Mr. Nardelli said Friday that the automaker’s new board would meet in October to review an overhaul plan created in February, when Chrysler was still part of DaimlerChrysler, and to make revisions to guide the company through 2010.
Chrysler was sold Aug. 3 to Cerberus Capital Management, a private equity firm, which hired Mr. Nardelli, the former chief executive at Home Depot.
“We’re going to look hard at the next three years financially, and we’re going to put a plan in place to meet that requirement,” Mr. Nardelli said. That is in addition to a plan that calls for Chrysler to cut 13,000 jobs and close an assembly plant in Newark, Del.
He said the company would devise a 10-year plan for new products; the usual planning cycle for auto companies is five years.
In recent weeks, auto companies and Wall Street analysts have reduced their forecasts for auto sales because of a combination of factors, including high gas prices, consumer uncertainty and the crisis facing mortgage lenders.
As the former head of Home Depot, the home improvement retailer, Mr. Nardelli said, he can see a connection between housing woes and the automobile market. He said Chrysler was trying to anticipate what might await the industry, whose sales this year are expected to be the worst since 1998.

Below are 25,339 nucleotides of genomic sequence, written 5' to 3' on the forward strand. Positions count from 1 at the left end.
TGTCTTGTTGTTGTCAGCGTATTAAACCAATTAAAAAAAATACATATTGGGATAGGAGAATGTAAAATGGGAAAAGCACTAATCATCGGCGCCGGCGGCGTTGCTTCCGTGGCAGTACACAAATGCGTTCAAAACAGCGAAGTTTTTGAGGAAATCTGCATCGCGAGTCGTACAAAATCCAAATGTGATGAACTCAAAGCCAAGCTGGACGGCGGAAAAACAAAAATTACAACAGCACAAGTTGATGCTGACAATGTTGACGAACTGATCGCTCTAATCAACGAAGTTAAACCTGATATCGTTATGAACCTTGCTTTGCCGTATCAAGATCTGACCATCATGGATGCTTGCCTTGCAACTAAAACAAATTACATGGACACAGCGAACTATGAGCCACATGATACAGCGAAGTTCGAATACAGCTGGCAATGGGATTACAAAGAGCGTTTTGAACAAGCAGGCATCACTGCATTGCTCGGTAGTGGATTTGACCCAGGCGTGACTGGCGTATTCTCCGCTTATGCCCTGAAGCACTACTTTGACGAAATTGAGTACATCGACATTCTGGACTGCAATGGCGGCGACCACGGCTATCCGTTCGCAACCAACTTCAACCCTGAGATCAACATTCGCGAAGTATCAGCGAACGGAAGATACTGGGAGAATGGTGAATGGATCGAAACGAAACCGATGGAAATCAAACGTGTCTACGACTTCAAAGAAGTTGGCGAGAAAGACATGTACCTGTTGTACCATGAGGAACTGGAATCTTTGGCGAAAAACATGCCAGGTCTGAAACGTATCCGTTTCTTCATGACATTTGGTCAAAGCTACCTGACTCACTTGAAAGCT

“There is a direct coupling there,” Mr. Nardelli said in a speech to the Automotive Press Association, “and some negative spill from housing into the auto industry.”
Mr. Nardelli’s speech was a coming-out of sorts for the executive, who joined Chrysler on Aug. 6. He told the audience that Chrysler, which is no longer public and does not have to report financial data, would nonetheless continue to announce information like production schedules and sales.
“We have no intention of creating a bunker mentality,” Mr. Nardelli said.
Mr. Nardelli, a former executive at General Electric who left Home Depot in January, drew on many familiar phrases from his G.E. days to outline what he planned to do at Chrysler. Along with focusing on consumer satisfaction, quality, the environment and global operations, Mr. Nardelli said he wanted the company to rethink the way it approached the car market.
“We hear a lot about right-sizing the business; I think we have to right-size the revenue,” Mr. Nardelli said. “We have to make the right decisions about our brands. We can’t just have emotional attachment to some of the brands and the products that are out there.”
On Thursday, Chrysler said it hired James E. Press, the head of Toyota’s North American operations, as its co-president. He will serve alongside Thomas W. LaSorda, who was Chrysler’s chief executive before Mr. Nardelli arrived. Mr. Press will oversee sales and marketing, as well as dealers, and Mr. LaSorda will focus on operations.
Mr. Nardelli said that Chrysler did not plan to eliminate the Chrysler, Dodge or Jeep brands but that it would review its lineup. He also said the company intended to “monetize assets that have been sitting there.” Chrysler is said to be looking for a buyer for its Mopar performance parts unit and the Chrysler Transport division, which delivers supplies to factories. He did not give any specifics about what might be sold but said, “There is quite a long list.”